22. Describe the distribution of minerals in Africa and Australia.
Answer:

• Africa
→ Africa is rich in mineral resources. It is the world’s largest producer of diamonds, gold and platinum.
→ South Africa, Zimbabwe and Zaire produce a large portion of the world’s gold.
→ The other minerals found in Africa are copper, iron ore, chromium, uranium, cobalt and bauxite. Oil is found in Nigeria, Libya and Angola.

• Australia
→ Australia is the largest producer of bauxite in the world.
→ It is a leading producer of gold, diamond, iron ore, tin and nickel.
→ It is also rich in copper, lead, zinc and manganese. Kalgoorlie and Coolgardie areas of western Australia have the largest deposits of gold.

23. Why should we conserve minerals?
Answer:

• Minerals are a non-renewable resource.
• It takes thousands of years for the formation and concentration of minerals.
• The rate of formation is much smaller than the rate at which the humans consume these minerals.
• It is necessary to reduce wastage in the process of mining.
• Recycling of metals is another way in which the mineral resources can be conserved.

24. Write the advantages of Oil and Natural Gas.
Answer:

• Oil
→ Easier to transport.
→ Basis of petro-chemical industry.

• Natural Gas
→ Easier to transport (pipelines).
→ Cleaner than oil.
→ Cheaper than oil.

25. Write a short note on Hydel Power.
Answer:

• Rain water or river water stored in dams is made to fall from heights. The falling water flows through pipes inside the dam over turbine blades placed at the bottom of the dam. The moving blades then turn the generator to produce electricity. This is called hydro-electricity.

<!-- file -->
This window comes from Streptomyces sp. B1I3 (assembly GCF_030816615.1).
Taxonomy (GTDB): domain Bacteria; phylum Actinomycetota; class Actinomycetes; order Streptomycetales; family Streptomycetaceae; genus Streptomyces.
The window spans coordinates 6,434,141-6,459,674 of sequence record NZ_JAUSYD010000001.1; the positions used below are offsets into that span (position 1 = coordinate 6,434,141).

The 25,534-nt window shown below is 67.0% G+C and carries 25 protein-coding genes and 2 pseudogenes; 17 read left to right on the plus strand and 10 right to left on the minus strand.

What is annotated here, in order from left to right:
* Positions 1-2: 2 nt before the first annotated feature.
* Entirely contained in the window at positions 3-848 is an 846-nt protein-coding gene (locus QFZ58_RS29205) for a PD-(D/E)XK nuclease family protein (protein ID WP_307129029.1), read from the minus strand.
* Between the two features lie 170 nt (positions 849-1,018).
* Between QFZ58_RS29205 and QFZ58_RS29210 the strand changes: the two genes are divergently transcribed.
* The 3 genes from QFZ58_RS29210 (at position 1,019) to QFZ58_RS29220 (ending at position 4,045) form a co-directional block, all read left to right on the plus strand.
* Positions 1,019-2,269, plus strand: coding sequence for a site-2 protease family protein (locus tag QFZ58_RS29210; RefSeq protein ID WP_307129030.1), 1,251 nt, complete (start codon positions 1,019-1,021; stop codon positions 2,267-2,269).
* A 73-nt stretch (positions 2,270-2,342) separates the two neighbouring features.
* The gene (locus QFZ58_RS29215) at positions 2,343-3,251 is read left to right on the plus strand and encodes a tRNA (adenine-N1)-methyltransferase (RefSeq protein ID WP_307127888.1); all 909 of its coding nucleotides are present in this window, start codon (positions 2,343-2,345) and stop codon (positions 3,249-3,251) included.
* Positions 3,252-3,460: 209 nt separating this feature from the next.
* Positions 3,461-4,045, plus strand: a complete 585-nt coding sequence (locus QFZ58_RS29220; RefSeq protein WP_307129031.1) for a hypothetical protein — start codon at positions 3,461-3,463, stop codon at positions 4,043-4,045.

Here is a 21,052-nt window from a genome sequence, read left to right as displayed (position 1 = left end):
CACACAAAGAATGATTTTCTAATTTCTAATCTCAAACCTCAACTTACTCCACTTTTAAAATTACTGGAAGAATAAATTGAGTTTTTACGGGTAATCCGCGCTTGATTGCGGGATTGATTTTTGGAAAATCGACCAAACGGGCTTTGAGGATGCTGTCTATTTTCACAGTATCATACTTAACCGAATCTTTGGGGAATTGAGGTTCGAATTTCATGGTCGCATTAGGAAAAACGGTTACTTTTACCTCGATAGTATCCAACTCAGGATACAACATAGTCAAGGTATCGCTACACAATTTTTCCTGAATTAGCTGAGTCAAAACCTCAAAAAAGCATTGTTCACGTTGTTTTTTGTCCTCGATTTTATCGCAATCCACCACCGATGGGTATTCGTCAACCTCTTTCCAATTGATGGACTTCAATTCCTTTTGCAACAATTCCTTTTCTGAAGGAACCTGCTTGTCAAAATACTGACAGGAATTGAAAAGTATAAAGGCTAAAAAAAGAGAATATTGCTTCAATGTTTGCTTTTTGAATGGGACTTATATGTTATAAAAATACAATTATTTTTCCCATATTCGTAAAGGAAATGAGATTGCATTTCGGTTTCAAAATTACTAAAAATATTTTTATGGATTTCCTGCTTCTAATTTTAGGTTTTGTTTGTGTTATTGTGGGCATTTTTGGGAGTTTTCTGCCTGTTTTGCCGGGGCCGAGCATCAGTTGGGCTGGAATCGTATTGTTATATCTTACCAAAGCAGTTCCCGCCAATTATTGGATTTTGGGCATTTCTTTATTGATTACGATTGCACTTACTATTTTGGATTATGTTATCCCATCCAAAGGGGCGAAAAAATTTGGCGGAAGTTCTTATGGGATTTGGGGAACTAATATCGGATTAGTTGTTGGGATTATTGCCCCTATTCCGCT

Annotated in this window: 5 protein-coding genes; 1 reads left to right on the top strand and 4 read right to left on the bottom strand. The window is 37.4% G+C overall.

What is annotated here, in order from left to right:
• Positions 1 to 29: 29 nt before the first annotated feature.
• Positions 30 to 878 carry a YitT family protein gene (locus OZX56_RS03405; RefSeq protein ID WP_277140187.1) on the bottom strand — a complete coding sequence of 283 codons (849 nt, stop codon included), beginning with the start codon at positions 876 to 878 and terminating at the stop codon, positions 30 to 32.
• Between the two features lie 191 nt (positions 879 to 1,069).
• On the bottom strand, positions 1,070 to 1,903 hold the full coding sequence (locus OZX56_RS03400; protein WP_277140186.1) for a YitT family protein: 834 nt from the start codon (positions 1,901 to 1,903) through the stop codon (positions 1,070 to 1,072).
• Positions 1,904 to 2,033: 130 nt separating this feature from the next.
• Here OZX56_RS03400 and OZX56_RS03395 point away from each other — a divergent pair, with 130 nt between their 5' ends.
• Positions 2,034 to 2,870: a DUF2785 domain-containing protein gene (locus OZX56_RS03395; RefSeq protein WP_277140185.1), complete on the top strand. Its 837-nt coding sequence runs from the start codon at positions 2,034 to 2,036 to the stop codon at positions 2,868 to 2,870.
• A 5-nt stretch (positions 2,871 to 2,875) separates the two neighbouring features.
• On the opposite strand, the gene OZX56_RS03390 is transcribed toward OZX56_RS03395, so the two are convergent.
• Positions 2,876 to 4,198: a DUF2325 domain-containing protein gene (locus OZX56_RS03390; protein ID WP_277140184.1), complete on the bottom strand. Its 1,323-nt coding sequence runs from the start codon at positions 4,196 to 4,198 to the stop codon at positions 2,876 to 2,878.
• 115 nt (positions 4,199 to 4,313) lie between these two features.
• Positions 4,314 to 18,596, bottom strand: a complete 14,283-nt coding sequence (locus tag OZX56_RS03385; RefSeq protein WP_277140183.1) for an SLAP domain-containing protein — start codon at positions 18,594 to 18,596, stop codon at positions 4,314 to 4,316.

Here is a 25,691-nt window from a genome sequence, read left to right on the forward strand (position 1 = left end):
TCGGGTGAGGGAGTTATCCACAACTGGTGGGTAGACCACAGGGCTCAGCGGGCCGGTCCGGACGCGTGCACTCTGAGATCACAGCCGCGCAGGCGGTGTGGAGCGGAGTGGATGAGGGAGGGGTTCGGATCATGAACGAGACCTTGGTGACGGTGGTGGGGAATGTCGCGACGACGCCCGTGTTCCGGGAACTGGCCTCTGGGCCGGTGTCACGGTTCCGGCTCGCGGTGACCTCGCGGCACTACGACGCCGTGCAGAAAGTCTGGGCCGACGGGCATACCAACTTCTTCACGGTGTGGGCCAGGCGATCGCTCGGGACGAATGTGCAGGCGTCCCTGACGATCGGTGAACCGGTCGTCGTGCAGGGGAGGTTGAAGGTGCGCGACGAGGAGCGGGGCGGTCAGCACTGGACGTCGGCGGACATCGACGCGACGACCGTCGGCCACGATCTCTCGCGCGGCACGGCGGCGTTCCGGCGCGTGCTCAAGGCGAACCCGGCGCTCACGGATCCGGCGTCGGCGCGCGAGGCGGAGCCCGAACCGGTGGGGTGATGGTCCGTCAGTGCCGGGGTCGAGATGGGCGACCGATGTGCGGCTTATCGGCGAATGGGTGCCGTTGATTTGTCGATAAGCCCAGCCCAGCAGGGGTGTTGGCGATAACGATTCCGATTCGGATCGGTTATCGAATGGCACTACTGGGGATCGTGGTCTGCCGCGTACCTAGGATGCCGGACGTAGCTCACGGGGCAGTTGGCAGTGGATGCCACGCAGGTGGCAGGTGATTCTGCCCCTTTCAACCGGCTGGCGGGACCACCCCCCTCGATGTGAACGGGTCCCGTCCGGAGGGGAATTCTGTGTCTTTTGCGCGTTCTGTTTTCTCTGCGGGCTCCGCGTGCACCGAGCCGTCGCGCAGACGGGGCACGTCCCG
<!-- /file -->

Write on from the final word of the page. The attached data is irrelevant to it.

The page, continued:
• The water discharged after the generation of electricity is used for irrigation.
• One fourth of the world’s electricity is produced by hydel power.
• The leading producers of hydel power in the world are Paraguay, Norway, Brazil, and China.
• Some important hydel power stations in India are Bhakra Nangal, Gandhi Sagar, Nagarjunsagar and Damodar valley projects.

26. Write the pros and cons of Wind Energy.
Answer:

• Pros of Wind Energy
→ Non-polluting
→ Low cost production of electricity
→ Safe and clean

• Cons of Wind Energy
→ Noise pollution
→ It is costly to setup
→ Harmful to birds
→ Disturbs radio and T.V. reception

27. Write a short note on Nuclear Power.
Answer:

• Nuclear power is obtained from energy stored in the nuclei of atoms of naturally occurring radio-active elements like uranium and thorium. These fuels undergo nuclear fission in nuclear reactors and emit power.
• The greatest producers of nuclear power are USA and Europe.
• In India, Rajasthan and Jharkhand have large deposits of Uranium.
• Thorium is found in large quantities in the Monozite sands of Kerala.
• The nuclear power stations in India are located in Kalpakkam in Tamil Nadu, Tarapur in Maharastra, Ranapratap Sagar near Kota in Rajasthan, Narora in Uttar Pradesh and Kaiga in Karnataka.

28. What is Biogas?
Answer:

• Organic waste such as dead plant and animal material, animal dung and kitchen waste can be converted into a gaseous fuel called biogas.
• The organic waste is decomposed by bacteria in biogas digesters to emit biogas which is essentially a mixture of methane and carbon dioxide.
• Biogas is an excellent fuel for cooking and lighting and produces huge amount of organic manure each year.

29. Differentiate between
a) Solar Energy and Wind Energy
b) Nuclear Energy and Geothermal Energy
Answer:

a)
• Solar Energy
→ Inexhaustible
→ Non-polluting
→ Expensive
→ Diffuse source, so gets waste
• Wind Energy
→ Low cost production of electricity
→ Safe and clean
→ Noise pollution
→ Harmful to birds

b)
• Nuclear Energy
→ Emits large amount of energy
→ Generates radioactive wastes
→ Expensive
• Geothermal Energy
→ Clean eco-friendly and always available
→ Located far away from cities and so costly to transport the electricity